Dave Hardy has a law review article out examining the Stevens Dissent in DC v. Heller, here’s the intro:
DISTRICT OF COLUMBIA V. HELLER ESTABLISHED THAT THE Second Amendmentâ€™s right to arms existed as an individual right, with no requirement that the rights-holder be functioningÂ as part of a well-regulated militia. While the majority opinion has been subjected to extensive review and commentary, the Steven dissent, joined by four members of the Court, has not. The dissent came within one vote of becoming the majority; it clearly merits close examination.
Had the dissent become law, the Court would have informed the American people, seventy percent of whom believed they had an individual right to arms, that their rights-consciousness was sadly mistaken. If done on the basis of sound research and reasoning, this would involve no more than the Court performing its duty. An examination of the dissent suggests, however, that the Court would have been taking this position based upon surprisingly thin reasoning and evidence.
Footnotes removed for purposes of quoting. I joke when I say light reading. It’s very in depth. I won’t have time to read it all until later, but it looks good.
10 thoughts on “Light Reading: Analysis of The Stevens Dissent”
It may not be that “light”, but it’s certainly not difficult, either. It’s a very clearly written paper, and anyone familiar with the Heller case, and with Stevens’ dissent, will find interest.
My favorite lines from the paper are the concluding (which by themselves are out of context) … read the whole paper:
The Stevens dissent in Heller, had it become law, would have … done so on grounds that were demonstrably, clearly, and repeatedly wrong, with errors that could best be attributed to carelessness approaching arrogance and at worse to indifference because the conclusion was predetermined.
Here’s the abridged version: The dissent was wrong.
I would also take: His dissent sucked :)
It’s better than that … “it sucked” is just too subjective. What Hardy’s article did was enable us to use the phrase “it demonstrably sucked.”
I guess what keeps dawning on me is the importance of public opinion. Yeah … one might say that technically opinion doesn’t matter in rule of law … but it does, eventually. For the court to rule that Americans have no right to something that 70% or more of us believe we do would be a move of seriously negative consequences.
Take a kid out shooting … that is really what we need. It is my hope that some of the legislative battles might wind down here in the next 10 years … and that the NRA can concentrate on what they intended to do in the first place. Train up riflemen and women.
Just curious: What would you all have done if it HAD gone 5-4 the other way and the Dems started passing gun bans big time depriving us of a right 70% of us KNOW the 2A really protects?
What would the Founders have done?
It’s hard to know what “we” would have done. Who ever knows what develops from something like that. Clearly we know what developed back in April of 1775 when Gage moved on Lexinton and Concord to sieze arms.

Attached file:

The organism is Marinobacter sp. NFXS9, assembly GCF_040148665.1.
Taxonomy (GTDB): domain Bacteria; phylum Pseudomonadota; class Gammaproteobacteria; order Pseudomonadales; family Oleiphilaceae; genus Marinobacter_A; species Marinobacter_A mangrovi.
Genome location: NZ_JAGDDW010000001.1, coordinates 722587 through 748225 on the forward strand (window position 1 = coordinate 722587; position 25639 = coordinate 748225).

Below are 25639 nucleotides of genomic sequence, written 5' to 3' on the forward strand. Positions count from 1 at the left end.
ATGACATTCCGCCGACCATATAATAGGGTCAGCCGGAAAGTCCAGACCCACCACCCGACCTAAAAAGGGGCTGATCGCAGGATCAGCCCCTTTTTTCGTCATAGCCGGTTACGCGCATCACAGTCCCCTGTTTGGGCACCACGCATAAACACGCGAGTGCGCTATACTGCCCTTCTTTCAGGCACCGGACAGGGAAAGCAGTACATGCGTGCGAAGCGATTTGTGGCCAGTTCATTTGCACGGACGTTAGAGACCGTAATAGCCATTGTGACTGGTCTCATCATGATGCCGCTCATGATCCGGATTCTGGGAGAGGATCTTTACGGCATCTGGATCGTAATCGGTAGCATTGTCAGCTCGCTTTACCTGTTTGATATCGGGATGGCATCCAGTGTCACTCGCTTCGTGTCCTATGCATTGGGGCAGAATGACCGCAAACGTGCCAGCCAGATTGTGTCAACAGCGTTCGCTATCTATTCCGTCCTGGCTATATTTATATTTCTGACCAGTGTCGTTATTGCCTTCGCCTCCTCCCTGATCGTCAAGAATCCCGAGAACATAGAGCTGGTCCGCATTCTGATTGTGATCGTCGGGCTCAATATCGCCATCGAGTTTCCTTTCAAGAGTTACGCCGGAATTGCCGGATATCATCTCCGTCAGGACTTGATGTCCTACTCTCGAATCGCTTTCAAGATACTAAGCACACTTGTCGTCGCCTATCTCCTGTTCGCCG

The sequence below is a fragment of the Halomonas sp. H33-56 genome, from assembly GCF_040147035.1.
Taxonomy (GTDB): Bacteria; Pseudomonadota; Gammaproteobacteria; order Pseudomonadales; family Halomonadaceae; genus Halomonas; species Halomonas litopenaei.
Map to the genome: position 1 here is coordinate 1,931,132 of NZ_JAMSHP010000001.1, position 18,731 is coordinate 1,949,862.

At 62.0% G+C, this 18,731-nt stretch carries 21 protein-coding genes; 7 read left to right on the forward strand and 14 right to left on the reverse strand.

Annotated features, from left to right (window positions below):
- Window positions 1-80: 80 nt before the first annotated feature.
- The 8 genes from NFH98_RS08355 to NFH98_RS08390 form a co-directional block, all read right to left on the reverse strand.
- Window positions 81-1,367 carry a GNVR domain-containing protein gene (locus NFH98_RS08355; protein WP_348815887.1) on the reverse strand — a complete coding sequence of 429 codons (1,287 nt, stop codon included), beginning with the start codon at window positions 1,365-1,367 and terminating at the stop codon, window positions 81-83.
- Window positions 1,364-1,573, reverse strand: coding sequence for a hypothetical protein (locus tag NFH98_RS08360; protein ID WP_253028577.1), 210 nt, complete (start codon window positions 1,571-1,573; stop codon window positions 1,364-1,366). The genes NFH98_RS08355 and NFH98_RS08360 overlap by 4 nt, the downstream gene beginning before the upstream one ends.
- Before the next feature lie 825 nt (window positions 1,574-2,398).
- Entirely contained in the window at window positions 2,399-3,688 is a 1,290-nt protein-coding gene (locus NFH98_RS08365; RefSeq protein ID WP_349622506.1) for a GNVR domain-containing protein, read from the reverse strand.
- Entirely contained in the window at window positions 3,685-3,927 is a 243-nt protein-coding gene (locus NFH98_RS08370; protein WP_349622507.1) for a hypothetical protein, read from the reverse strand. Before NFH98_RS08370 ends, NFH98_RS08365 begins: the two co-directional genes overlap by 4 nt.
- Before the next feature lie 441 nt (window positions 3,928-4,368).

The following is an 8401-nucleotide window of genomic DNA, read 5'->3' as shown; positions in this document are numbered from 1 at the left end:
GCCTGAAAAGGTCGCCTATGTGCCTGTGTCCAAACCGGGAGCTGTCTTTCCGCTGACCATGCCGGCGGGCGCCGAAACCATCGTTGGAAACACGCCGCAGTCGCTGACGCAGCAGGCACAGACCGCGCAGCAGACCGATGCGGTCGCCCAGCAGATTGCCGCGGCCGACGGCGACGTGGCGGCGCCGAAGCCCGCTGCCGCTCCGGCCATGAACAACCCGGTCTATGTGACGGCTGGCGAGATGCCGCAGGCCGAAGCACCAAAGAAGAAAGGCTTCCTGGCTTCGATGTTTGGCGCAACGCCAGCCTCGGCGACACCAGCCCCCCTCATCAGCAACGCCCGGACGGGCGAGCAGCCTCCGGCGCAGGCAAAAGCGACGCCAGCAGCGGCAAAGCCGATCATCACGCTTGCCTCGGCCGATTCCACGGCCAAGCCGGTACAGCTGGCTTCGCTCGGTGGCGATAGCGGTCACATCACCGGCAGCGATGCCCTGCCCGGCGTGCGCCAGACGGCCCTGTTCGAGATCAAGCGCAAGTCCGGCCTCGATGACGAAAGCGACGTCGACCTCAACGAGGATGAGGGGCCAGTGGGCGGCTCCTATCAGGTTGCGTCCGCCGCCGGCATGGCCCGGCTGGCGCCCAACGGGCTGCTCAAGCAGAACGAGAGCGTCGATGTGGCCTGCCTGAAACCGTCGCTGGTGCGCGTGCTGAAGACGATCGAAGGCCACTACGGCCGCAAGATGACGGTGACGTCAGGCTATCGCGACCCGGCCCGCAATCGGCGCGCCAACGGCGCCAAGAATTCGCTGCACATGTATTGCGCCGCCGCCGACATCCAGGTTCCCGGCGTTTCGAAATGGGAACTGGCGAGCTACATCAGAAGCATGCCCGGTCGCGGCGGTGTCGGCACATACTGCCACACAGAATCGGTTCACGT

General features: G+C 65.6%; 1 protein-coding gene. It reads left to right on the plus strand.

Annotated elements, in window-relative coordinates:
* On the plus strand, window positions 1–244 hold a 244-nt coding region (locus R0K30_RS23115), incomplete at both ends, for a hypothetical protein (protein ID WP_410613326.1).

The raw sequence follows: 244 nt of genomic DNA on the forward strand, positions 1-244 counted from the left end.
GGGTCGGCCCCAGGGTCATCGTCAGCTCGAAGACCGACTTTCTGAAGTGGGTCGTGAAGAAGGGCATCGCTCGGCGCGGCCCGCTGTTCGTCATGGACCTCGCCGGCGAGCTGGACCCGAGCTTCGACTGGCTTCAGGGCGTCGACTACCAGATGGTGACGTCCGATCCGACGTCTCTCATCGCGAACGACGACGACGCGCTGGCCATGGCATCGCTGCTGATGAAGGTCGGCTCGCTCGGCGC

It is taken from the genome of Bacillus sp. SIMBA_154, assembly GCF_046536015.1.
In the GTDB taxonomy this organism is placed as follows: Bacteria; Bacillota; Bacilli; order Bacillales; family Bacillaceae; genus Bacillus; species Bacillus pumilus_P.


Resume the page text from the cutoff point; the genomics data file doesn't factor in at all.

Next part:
But a decision like that would have spurned an incredible national angst and it would have had serious backlash. Very serious. Laws need to be just and need to be mostly in line with what the people feel is just. When they are not, there is sometimes serious, serous repurcussions.
I fear that 4 of the 9 justicies might not fully comprehend the nature of such repercussions. They would have been fools to prevail, even if they could have.
Arnie … if you are curious, I suspect you have thought about it. Care to articluate your own thoughts?
What really would happen if the decision had gone the other way? Well –
The left version of the 2nd amendment is that it doesn’t protect anybody’s right to bear arms, but the punishment should be just enough to show you who’s boss. Not enough to actually deter or promote the general welfare.
Convicted for CCW without a permit? 1 year sentence, cut to time served (maybe 2 or 3 days if you made bail). Drops off the record if you’re clean for a while.
Felony with a firearm? 5 year sentence, cut to time served (maybe a week or two). Charges drop off the record too.
Multiple violent felonies with a firearm? Serious charges dropped/pleaded down. You get a fine in the form of astronomical bail (paying 10% of a million dollars to the bondsman is still a big fine). You have a real sentence, but are allowed to schedule it around your job (weekends, vacation time).
Multiple murders with a firearm, plus a string of other violent felonies? Serious charges dropped/pleaded down, and you are ordered to do a lot of community service working for a politician’s family member’s company.
Kill a VIP (politician, cop, movie star) with a firearm? People will argue about the circumstances of your death and whether the police acted improperly.
I’d say this is about as light as any reading you’ll find in a law journal.
Comments are closed.